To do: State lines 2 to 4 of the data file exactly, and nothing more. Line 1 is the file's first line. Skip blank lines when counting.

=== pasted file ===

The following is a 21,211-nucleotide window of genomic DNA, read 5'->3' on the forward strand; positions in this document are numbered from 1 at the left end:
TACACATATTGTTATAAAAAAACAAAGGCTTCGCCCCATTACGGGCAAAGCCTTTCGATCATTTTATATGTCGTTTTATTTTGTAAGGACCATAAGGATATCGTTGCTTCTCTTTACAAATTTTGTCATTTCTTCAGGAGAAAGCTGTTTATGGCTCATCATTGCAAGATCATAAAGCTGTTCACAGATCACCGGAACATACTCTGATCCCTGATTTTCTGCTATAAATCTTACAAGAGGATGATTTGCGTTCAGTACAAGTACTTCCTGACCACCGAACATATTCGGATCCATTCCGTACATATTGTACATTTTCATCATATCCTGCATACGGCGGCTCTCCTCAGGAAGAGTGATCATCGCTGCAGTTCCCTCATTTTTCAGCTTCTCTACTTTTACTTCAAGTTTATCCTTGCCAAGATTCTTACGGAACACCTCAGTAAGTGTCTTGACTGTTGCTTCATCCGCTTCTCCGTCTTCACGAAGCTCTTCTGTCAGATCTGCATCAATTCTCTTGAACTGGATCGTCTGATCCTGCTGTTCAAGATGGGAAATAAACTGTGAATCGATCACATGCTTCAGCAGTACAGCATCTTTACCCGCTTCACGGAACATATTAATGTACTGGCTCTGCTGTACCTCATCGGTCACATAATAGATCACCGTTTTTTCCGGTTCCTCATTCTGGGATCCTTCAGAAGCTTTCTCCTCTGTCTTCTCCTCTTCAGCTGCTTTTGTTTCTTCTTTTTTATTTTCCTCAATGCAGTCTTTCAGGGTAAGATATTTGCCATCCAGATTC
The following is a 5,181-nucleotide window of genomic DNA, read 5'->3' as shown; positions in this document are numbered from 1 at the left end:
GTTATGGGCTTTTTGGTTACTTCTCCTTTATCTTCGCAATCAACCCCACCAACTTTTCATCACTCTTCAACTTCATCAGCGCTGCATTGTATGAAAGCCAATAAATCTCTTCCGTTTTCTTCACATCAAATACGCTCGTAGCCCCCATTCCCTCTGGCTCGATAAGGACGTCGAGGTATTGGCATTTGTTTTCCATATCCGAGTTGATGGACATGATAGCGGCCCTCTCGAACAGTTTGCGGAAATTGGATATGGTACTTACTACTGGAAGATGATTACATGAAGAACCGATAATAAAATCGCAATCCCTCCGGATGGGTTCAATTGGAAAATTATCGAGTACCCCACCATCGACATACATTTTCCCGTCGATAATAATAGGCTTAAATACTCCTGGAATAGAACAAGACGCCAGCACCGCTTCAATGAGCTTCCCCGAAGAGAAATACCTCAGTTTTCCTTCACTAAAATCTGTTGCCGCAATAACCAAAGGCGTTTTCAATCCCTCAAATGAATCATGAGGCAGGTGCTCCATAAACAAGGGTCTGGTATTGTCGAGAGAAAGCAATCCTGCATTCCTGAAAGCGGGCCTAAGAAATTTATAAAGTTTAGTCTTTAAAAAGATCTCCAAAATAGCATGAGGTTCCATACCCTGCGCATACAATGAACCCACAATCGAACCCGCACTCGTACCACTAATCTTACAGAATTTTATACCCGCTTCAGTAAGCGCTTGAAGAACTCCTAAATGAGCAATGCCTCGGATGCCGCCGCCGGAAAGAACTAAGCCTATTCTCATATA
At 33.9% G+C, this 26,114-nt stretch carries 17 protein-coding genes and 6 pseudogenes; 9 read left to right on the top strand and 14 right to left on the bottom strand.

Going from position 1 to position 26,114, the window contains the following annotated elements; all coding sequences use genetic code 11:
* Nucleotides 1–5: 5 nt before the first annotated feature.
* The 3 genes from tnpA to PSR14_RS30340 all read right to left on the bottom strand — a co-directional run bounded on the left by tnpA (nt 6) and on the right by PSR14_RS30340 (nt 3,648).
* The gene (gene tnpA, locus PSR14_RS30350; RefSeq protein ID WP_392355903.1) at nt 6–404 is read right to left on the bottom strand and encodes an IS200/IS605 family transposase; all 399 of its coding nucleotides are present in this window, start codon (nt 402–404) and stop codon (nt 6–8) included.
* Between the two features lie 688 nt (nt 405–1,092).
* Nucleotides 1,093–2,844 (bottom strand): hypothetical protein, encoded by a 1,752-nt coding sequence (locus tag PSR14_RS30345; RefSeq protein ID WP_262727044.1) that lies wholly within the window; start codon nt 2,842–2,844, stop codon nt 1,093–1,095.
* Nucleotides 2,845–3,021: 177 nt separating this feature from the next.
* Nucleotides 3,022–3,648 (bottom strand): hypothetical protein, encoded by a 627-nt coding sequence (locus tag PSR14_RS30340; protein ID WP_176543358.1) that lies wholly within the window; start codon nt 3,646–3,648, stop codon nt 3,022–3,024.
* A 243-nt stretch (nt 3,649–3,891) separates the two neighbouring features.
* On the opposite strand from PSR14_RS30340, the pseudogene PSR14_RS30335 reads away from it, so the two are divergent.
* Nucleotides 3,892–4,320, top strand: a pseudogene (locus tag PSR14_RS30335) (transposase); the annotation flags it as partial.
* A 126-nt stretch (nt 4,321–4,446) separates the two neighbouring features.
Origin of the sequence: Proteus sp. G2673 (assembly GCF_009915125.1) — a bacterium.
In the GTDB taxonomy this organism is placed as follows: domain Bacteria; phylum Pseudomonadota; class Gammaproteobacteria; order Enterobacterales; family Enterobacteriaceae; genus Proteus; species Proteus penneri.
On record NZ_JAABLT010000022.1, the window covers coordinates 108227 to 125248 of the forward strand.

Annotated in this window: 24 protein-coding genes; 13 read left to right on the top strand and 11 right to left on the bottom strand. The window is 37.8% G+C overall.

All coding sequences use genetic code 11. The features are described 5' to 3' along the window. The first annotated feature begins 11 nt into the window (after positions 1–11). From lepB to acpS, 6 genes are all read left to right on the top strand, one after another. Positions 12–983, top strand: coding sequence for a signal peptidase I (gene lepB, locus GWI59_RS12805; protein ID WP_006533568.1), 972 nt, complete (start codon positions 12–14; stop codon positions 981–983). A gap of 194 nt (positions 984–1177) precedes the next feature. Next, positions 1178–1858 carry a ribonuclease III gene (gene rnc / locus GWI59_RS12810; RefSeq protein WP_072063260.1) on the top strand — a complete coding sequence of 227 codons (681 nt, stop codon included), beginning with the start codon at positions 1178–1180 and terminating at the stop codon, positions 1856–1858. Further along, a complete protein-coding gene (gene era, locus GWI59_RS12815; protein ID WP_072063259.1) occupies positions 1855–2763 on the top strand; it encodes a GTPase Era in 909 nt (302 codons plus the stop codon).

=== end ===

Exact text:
TACACATATTGTTATAAAAAAACAAAGGCTTCGCCCCATTACGGGCAAAGCCTTTCGATCATTTTATATGTCGTTTTATTTTGTAAGGACCATAAGGATATCGTTGCTTCTCTTTACAAATTTTGTCATTTCTTCAGGAGAAAGCTGTTTATGGCTCATCATTGCAAGATCATAAAGCTGTTCACAGATCACCGGAACATACTCTGATCCCTGATTTTCTGCTATAAATCTTACAAGAGGATGATTTGCGTTCAGTACAAGTACTTCCTGACCACCGAACATATTCGGATCCATTCCGTACATATTGTACATTTTCATCATATCCTGCATACGGCGGCTCTCCTCAGGAAGAGTGATCATCGCTGCAGTTCCCTCATTTTTCAGCTTCTCTACTTTTACTTCAAGTTTATCCTTGCCAAGATTCTTACGGAACACCTCAGTAAGTGTCTTGACTGTTGCTTCATCCGCTTCTCCGTCTTCACGAAGCTCTTCTGTCAGATCTGCATCAATTCTCTTGAACTGGATCGTCTGATCCTGCTGTTCAAGATGGGAAATAAACTGTGAATCGATCACATGCTTCAGCAGTACAGCATCTTTACCCGCTTCACGGAACATATTAATGTACTGGCTCTGCTGTACCTCATCGGTCACATAATAGATCACCGTTTTTTCCGGTTCCTCATTCTGGGATCCTTCAGAAGCTTTCTCCTCTGTCTTCTCCTCTTCAGCTGCTTTTGTTTCTTCTTTTTTATTTTCCTCAATGCAGTCTTTCAGGGTAAGATATTTGCCATCCAGATTC
The following is a 5,181-nucleotide window of genomic DNA, read 5'->3' as shown; positions in this document are numbered from 1 at the left end:
GTTATGGGCTTTTTGGTTACTTCTCCTTTATCTTCGCAATCAACCCCACCAACTTTTCATCACTCTTCAACTTCATCAGCGCTGCATTGTATGAAAGCCAATAAATCTCTTCCGTTTTCTTCACATCAAATACGCTCGTAGCCCCCATTCCCTCTGGCTCGATAAGGACGTCGAGGTATTGGCATTTGTTTTCCATATCCGAGTTGATGGACATGATAGCGGCCCTCTCGAACAGTTTGCGGAAATTGGATATGGTACTTACTACTGGAAGATGATTACATGAAGAACCGATAATAAAATCGCAATCCCTCCGGATGGGTTCAATTGGAAAATTATCGAGTACCCCACCATCGACATACATTTTCCCGTCGATAATAATAGGCTTAAATACTCCTGGAATAGAACAAGACGCCAGCACCGCTTCAATGAGCTTCCCCGAAGAGAAATACCTCAGTTTTCCTTCACTAAAATCTGTTGCCGCAATAACCAAAGGCGTTTTCAATCCCTCAAATGAATCATGAGGCAGGTGCTCCATAAACAAGGGTCTGGTATTGTCGAGAGAAAGCAATCCTGCATTCCTGAAAGCGGGCCTAAGAAATTTATAAAGTTTAGTCTTTAAAAAGATCTCCAAAATAGCATGAGGTTCCATACCCTGCGCATACAATGAACCCACAATCGAACCCGCACTCGTACCACTAATCTTACAGAATTTTATACCCGCTTCAGTAAGCGCTTGAAGAACTCCTAAATGAGCAATGCCTCGGATGCCGCCGCCGGAAAGAACTAAGCCTATTCTCATATA